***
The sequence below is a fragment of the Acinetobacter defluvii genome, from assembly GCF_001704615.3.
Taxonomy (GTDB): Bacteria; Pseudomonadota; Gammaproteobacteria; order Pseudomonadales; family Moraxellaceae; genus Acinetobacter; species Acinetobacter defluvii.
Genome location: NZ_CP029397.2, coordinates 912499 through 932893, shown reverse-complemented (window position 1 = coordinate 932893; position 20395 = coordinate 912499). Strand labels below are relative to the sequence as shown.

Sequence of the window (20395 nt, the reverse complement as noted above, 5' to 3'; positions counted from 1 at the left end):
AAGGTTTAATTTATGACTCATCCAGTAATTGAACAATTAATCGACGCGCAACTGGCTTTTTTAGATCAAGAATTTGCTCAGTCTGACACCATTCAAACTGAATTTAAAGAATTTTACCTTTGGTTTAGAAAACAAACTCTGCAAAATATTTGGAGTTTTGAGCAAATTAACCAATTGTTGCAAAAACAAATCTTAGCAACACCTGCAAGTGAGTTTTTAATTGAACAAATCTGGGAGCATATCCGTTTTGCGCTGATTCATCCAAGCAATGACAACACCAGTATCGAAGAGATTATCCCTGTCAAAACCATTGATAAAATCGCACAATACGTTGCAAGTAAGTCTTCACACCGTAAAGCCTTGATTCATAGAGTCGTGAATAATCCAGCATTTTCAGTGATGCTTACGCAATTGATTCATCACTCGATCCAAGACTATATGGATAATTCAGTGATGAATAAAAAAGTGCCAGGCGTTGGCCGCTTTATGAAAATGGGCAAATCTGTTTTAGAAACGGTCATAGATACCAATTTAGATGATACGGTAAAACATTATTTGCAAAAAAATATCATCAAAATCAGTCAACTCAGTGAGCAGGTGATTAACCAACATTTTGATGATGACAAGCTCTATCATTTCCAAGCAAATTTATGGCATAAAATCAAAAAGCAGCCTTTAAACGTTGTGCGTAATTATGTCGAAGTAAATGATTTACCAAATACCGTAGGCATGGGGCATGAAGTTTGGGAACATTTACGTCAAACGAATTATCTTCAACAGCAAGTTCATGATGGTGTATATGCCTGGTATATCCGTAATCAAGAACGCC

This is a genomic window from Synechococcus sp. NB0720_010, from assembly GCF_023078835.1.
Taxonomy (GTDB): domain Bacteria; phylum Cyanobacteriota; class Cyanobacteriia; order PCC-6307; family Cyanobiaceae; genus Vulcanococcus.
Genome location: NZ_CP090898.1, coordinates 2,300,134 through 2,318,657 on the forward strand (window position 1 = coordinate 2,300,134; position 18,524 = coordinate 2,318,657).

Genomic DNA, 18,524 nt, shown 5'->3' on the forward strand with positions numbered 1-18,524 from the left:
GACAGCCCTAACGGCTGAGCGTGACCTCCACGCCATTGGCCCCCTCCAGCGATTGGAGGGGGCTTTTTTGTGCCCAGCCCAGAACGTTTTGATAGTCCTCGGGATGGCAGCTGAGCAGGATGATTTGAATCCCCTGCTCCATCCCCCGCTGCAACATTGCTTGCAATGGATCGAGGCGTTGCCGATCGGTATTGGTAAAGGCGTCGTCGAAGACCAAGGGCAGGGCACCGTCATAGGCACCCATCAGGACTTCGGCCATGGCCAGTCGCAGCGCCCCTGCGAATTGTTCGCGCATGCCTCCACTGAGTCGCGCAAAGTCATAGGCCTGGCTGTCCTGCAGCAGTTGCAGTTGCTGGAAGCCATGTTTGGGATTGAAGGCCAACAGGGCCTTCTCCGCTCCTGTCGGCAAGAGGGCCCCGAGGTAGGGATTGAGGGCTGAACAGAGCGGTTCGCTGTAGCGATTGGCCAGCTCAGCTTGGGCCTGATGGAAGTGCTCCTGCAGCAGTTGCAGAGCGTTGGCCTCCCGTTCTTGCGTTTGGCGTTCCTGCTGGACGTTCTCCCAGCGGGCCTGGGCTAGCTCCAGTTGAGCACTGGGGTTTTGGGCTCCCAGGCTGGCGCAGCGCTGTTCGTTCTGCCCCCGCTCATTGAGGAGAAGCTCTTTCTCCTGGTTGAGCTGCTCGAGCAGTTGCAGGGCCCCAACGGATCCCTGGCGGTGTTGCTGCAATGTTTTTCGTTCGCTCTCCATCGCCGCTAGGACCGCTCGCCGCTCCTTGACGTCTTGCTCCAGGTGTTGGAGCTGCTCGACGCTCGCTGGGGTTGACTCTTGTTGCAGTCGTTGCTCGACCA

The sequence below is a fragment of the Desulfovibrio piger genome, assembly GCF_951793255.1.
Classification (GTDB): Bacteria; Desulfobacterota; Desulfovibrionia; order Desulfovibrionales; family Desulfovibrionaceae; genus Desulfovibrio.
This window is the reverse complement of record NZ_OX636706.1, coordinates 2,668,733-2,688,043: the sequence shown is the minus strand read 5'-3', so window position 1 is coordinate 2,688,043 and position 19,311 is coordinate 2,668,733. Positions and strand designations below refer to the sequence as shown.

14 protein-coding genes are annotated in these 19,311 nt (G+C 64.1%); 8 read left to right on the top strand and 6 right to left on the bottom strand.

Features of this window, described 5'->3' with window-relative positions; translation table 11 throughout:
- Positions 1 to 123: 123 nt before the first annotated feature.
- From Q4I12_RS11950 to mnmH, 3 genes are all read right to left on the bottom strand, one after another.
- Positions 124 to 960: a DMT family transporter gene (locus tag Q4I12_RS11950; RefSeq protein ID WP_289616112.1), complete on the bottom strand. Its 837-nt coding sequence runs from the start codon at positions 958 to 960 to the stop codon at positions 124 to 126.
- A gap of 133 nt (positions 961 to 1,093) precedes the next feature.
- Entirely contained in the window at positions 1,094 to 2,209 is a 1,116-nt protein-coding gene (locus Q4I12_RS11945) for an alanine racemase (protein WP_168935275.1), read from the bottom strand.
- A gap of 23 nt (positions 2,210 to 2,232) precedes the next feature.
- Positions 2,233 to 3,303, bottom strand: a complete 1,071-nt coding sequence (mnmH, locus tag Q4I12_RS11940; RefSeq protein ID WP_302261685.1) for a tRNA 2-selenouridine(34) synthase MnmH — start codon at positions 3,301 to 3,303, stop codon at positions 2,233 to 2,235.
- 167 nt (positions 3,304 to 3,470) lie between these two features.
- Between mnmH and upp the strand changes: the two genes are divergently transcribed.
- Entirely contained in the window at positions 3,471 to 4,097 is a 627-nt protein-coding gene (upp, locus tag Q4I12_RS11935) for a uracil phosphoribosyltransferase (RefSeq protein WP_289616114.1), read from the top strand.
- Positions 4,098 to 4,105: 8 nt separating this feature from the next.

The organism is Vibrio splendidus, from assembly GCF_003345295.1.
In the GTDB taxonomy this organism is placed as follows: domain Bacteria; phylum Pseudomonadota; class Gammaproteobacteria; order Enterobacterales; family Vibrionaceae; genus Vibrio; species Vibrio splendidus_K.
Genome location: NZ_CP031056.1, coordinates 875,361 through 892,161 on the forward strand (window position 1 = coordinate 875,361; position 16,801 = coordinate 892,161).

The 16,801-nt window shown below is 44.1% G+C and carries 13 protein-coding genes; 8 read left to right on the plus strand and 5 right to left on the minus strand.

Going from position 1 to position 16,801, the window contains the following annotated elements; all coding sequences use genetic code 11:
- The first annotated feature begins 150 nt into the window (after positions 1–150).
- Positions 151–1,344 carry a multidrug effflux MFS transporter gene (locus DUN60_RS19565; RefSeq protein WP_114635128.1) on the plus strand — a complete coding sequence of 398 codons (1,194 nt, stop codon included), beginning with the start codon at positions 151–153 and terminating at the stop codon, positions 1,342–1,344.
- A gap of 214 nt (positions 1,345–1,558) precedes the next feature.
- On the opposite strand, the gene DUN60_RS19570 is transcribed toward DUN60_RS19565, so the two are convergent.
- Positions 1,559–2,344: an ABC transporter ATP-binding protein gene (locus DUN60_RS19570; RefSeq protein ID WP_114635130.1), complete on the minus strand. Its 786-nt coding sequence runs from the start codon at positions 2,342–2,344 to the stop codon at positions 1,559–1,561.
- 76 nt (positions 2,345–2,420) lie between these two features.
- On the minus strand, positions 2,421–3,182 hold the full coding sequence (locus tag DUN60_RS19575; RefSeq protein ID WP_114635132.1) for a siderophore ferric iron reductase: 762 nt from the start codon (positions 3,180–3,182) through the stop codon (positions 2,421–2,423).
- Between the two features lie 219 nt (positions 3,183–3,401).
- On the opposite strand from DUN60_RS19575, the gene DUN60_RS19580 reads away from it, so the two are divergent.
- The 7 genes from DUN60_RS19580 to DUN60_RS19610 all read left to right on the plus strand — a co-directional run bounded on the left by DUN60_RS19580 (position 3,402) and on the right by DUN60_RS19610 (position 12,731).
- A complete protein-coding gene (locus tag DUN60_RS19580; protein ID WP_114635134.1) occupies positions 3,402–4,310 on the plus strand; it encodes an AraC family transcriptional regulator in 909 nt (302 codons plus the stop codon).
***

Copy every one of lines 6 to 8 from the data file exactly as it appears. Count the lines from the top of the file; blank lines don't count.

This is a genomic window from Synechococcus sp. NB0720_010, from assembly GCF_023078835.1.
Taxonomy (GTDB): domain Bacteria; phylum Cyanobacteriota; class Cyanobacteriia; order PCC-6307; family Cyanobiaceae; genus Vulcanococcus.
Genome location: NZ_CP090898.1, coordinates 2,300,134 through 2,318,657 on the forward strand (window position 1 = coordinate 2,300,134; position 18,524 = coordinate 2,318,657).